Sunday, January 31, 2010

Seeking subtitle

As I referred to in an earlier post, and as most of you know (thought it's recently been brought to my attention that people who are not friends and family have actually read this blog on occasion. Which is I suppose is part of the whole point of writing publicly, but it still feels weird), I have recently been promoted, in a manner of speaking. I wrote out a new job description and everything, which is quite long; I realized, however, that it doesn't include much in the way of new responsibilities--there's just a lot of different aspects to my job. It was oddly comforting, however, to see them all written out concretely--this is why I often feel overwhelmed.

The big additions to my job responsibilities include writing and implementing a research curriculum for the school. It's now currently possible--depending on the classes and teachers a student has during their time here--for a student to avoid doing any significant research until they are seniors--or possibly at all. While it's clearly needed--you can't really have a good library program without a clearly articulated curriculum--it's also a rather daunting task, and I'm still wrapping my head around it, but you can expect to hear more about as I figure it out. But this post is not about that--this post is about my job title.

My "official" title is now Director of Library Services and Research Instruction, which I'm somewhat conflicted about, as I believe that one's grasp on reality is inversely proportional to the length of one's job title. I still haven't changed the signature line on my e-mail, and I can't decide if I want to. I know I came up with the title and all, but it just seems so. . . pompous (and while I have an inkling what Clay Shirky might have to say about that, I am really okay with not coming off as a self-aggrandizing jerk). And part of me feels like a job title this long deserves a subtitle--ideally one that can be turned into an acronym. I'm more than open to suggestions.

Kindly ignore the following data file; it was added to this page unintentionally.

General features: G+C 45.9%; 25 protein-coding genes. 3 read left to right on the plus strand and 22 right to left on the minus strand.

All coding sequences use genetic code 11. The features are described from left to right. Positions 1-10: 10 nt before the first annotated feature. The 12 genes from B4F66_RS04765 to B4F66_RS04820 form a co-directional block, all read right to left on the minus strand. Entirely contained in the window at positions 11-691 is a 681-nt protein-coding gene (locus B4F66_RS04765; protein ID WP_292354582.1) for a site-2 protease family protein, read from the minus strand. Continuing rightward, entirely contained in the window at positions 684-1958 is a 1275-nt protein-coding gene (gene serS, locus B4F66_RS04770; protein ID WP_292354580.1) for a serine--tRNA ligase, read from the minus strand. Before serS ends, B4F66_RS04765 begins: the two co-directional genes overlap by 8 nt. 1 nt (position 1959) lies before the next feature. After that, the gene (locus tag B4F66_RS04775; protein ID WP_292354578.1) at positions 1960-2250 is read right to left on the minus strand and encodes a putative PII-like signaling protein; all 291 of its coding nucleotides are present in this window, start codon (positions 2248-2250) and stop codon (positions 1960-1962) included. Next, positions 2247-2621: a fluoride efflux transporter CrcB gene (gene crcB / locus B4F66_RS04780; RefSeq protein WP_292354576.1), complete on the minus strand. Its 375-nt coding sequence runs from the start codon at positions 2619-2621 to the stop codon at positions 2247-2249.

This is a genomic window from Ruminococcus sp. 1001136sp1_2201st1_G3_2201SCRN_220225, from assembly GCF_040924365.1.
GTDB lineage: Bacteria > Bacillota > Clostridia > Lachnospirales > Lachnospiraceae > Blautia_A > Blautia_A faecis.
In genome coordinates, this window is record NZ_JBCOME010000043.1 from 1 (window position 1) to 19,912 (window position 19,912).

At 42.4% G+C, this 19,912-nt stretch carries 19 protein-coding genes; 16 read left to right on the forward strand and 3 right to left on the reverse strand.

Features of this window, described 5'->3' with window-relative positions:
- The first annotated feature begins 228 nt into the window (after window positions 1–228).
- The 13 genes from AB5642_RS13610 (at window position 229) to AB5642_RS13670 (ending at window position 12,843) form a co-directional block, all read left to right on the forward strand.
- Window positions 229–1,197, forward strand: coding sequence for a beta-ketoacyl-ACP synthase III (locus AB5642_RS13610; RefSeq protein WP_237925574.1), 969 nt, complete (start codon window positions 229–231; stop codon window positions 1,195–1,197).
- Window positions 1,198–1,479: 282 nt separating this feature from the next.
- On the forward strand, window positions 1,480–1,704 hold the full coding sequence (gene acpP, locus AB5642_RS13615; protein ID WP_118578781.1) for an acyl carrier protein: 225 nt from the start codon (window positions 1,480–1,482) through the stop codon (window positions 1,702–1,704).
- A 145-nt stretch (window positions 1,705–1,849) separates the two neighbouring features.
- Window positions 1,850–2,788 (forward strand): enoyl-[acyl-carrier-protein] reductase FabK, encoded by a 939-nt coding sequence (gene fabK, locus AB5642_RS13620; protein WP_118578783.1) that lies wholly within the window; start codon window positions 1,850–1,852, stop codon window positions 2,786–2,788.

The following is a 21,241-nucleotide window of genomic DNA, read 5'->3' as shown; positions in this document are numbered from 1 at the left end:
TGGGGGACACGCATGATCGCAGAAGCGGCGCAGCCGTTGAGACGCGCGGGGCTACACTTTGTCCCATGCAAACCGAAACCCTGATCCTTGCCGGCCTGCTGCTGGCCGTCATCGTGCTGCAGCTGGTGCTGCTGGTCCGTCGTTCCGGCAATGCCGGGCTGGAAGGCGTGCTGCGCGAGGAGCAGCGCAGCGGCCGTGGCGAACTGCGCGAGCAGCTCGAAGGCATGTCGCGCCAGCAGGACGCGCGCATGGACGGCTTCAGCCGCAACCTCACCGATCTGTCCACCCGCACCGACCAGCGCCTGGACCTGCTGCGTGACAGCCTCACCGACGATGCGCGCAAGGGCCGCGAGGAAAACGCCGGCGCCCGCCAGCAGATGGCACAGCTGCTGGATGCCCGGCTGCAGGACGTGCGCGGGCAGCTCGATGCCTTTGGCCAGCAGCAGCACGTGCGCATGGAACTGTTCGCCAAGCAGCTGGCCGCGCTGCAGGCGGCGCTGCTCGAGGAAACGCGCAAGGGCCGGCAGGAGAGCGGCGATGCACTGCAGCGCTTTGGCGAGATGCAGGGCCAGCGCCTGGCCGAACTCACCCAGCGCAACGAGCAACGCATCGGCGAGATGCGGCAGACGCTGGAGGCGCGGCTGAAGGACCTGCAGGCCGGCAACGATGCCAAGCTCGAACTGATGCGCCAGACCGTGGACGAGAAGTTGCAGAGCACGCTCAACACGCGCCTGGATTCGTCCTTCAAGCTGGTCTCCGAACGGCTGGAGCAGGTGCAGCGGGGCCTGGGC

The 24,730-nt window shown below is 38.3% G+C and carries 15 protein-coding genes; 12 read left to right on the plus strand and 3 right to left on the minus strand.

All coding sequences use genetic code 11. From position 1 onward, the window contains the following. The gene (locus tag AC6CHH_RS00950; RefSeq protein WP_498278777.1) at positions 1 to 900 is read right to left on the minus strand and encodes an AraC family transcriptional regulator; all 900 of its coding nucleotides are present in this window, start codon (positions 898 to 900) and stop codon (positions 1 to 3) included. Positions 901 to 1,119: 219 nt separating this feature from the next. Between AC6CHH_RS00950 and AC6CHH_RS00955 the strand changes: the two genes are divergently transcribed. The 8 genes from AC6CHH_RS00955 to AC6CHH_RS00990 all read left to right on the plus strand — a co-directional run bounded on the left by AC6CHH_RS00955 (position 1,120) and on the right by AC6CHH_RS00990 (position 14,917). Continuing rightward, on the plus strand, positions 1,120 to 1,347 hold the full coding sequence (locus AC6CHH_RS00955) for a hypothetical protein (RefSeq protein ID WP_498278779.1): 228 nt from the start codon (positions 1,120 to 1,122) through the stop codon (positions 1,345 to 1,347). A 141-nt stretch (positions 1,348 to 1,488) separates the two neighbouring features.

I do, however, really like the idea of being a library director, particularly because my very first professor in library school made it abundantly clear to my class that a) none of us could ever be school librarians, and b) none of us would ever be library directors. Someday I hope Greg Byerly Googles his name and learns how very, very wrong he was, as I am a school library director less than three years after getting my degree. So there. And I will freely admit that part of the reason that I wanted the word "Director" to be part of my job title was because of him. Spite can be an excellent motivator.

I am, apparently, not the only one thinking about job titles. After Midwinter, AASL issued the following press release: AASL votes to adopt the professional title school librarian. While such an announcement is doubtlessly greeted by a mildly confused 'duh' by anyone outside the world of libraries who might be paying attention, I'm glad that the American Association of School Librarians has decided that its members should be referred to as. . . school librarians.

I am hoping the title "Media Specialist" dies a quick, quiet death. I understand the intention behind the title, but it's meaning was lost on me, and on most of the general public. I've been reading discussions on LM_Net, with some arguing vehemently on behalf of the title, saying it makes it clear to people that librarians are adept at using technology. I've stayed out of the discussion, because my only response is, "No, it doesn't." It makes us sound like some weird hybrid between librarians and the anchorman on the evening news. I'm pretty adept with a lot of different technologies, but I would never consider myself a "media specialist"; I'm an information specialist, regardless of the medium. And we already have an excellent title for people who are information specialists--librarian.

The services offered by and roles played by public library has continued to change as well, but they have not insisted on being called "Public Media Centers", nor are public librarians being called "media specialists." If part of what we're doing in school libraries is trying to create lifelong library users (which, I think it can be easily argued, it is), it makes sense that we share the same name as the libraries we hope our students will someday use.

For me, it comes back to sounding too self-important. The title "Library Media Specialist", like my new official job title, just sounds pompous to me--more about perception than action. Which is why, no matter what job role or title I take on, I'll always simply want to be known as a school librarian.

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